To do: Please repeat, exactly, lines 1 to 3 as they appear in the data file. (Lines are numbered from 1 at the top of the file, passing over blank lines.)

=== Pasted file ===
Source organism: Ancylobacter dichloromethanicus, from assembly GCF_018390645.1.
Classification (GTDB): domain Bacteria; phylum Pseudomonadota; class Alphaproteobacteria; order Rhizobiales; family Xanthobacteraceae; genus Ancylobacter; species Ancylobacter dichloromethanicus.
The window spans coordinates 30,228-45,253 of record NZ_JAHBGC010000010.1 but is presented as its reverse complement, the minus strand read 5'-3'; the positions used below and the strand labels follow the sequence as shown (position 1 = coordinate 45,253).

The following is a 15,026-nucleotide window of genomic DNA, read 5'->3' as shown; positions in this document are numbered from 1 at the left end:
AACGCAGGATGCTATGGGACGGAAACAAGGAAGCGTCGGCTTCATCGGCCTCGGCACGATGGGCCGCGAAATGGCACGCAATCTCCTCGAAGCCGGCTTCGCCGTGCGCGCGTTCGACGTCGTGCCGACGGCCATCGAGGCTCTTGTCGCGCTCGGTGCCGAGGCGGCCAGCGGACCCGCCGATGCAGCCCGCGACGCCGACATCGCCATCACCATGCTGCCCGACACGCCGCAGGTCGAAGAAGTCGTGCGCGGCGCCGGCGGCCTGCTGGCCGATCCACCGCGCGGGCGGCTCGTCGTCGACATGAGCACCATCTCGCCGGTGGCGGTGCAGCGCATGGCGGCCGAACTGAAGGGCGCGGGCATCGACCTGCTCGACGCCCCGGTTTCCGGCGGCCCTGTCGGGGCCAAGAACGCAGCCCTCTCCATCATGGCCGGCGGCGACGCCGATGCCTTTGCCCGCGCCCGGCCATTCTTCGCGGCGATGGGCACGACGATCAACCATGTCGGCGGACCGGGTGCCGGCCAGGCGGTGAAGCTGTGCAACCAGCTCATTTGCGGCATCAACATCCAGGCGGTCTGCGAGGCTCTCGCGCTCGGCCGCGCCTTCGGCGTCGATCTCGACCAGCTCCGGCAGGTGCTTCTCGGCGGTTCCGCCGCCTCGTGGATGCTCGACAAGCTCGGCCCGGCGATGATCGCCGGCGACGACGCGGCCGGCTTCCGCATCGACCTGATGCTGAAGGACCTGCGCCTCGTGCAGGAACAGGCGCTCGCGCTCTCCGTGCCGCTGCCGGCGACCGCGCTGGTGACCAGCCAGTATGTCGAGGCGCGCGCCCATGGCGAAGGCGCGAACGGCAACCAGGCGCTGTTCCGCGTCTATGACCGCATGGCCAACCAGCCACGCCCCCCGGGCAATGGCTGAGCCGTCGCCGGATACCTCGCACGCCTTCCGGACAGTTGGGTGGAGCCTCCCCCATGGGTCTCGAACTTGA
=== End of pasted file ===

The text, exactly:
Source organism: Ancylobacter dichloromethanicus, from assembly GCF_018390645.1.
Classification (GTDB): domain Bacteria; phylum Pseudomonadota; class Alphaproteobacteria; order Rhizobiales; family Xanthobacteraceae; genus Ancylobacter; species Ancylobacter dichloromethanicus.
The window spans coordinates 30,228-45,253 of record NZ_JAHBGC010000010.1 but is presented as its reverse complement, the minus strand read 5'-3'; the positions used below and the strand labels follow the sequence as shown (position 1 = coordinate 45,253).